How is it that this hasn't been taken? I was dumb-founded. And delighted :-) Check out the possible translations of the Latin goodness:
  • thought
  • cogitation
  • thinking
  • considering
  • deliberating
  • reflection
  • meditation
  • reflexion
  • thought
  • design
  • plan
  • reasoning power

Splitting words at the tld, we get the aptly wonderful cogitat i/o: "he thinks I/O." As a programmer who specializes in side effects (don't most of us?), I'm surrounded by I/O. I view it as software's analog to the ever-important physics (and life) concept of "cause and effect." Needless to say, I do love the tld.

With the domain all set up, I was off to Blogspot... only to find that Google doesn't let you use "naked" domains as your blog name.


So then it was back to the drawing board (Google Translate). Fortunately, after just a few minutes of playing around, technicae popped up, and I thought this might be it. technicae cogitat io can almost be translated as "meditating on technology" or "the design of technology."

But there's more: I saw that if io was typed with a capital I, it would render the translation as "John." Which has led to the ultimate, most profound, inner-most secret essence of this blog:
Technicae cogitat Io.
Videre Io currunt.
Currere, Io! Currere!
Probably not something something Cicero would have recognized, nor even something parsable in Vulgar Latin. Most of you have probably already got it, though. Regardless, here it is in naked English:
"John thinks about technology.
See John run.
Run, John! Run!"

Syndicated 2012-04-06 23:11:00 (Updated 2012-04-12 04:45:36) from Duncan McGreggor

5 Apr 2012 (updated 5 Apr 2012 at 16:02 UTC) »

Recent Stackiness


Tomorrow is OpenStack Atlanta's second event (the first being a HackIn).  Ken Pepple is going to be talking about deploying OpenStack, something he should feel very comfortable doing, given his book as well as Internap's latest announcement :-)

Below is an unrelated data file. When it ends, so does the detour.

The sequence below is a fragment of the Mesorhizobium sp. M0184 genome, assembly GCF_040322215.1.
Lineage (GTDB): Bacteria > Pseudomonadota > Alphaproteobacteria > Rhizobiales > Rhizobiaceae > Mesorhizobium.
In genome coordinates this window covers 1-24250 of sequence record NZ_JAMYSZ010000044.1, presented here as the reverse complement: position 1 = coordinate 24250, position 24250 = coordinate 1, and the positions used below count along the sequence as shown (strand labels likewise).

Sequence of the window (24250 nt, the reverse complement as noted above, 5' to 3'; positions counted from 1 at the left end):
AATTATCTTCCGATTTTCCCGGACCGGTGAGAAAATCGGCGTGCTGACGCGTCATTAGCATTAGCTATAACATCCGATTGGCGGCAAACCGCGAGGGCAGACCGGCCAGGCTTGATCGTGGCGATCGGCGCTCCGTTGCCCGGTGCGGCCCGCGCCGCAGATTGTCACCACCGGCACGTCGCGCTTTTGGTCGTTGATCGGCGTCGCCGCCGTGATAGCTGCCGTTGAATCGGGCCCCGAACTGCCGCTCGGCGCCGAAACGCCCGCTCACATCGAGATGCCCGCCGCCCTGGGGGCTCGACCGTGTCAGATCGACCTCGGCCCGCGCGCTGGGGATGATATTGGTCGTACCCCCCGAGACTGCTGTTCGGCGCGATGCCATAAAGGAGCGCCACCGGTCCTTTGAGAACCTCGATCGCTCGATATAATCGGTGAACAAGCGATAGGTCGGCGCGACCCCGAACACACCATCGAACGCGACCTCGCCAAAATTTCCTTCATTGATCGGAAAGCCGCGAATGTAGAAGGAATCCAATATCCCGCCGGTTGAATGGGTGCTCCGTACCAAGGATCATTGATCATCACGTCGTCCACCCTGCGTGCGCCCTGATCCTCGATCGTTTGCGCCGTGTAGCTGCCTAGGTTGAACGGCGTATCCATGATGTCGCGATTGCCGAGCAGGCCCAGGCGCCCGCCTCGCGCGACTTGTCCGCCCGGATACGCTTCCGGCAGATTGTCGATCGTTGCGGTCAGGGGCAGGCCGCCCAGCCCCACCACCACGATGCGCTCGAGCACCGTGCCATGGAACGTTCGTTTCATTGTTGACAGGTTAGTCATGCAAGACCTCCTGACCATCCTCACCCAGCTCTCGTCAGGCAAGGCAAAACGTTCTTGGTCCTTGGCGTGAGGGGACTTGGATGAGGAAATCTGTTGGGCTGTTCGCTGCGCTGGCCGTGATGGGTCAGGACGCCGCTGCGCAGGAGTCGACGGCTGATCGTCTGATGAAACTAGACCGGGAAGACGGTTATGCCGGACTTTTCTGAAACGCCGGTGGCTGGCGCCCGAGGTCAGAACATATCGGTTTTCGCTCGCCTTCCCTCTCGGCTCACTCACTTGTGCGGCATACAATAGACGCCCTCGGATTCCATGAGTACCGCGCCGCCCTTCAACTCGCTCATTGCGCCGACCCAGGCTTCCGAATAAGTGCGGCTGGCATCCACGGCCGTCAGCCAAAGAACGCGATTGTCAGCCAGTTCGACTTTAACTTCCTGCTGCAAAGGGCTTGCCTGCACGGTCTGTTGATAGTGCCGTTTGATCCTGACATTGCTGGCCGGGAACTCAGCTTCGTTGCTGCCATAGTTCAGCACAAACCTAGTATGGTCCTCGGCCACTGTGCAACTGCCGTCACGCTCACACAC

There's more info about tomorrow's event at the Meetup page.

OpenStack Design Summit

In a couple weeks, a bunch of us from DreamHost are going to be heading to the OpenStack Summit and Conference in San Francisco. There's a lot of buzz about it both inside the company, in the offices of our fellow OpenStack collaborators, and in the wider open source community. With Citrix's recent announcement, Internap's deployment, Eucalyptus' approval by Amazon, there's plenty of Cloud Drama to go around. Fortunately, the focus of the Summit and Conference is on the important positives: how to improve an extraordinary piece of software and disseminating expertise. Can't wait!

GitHub Love

Last but not least, the Dev team at DreamHost has been using Github in conjunction with Launchpad in a manner similar to how the OpenStack project does it. The increased interest in open source software in our offices is starting to make its way out to our customers, and we've got a new web presence that is the first step in supporting this new direction. We're cooking up a bunch more stuff, so be sure to check in on our repos from time to time :-)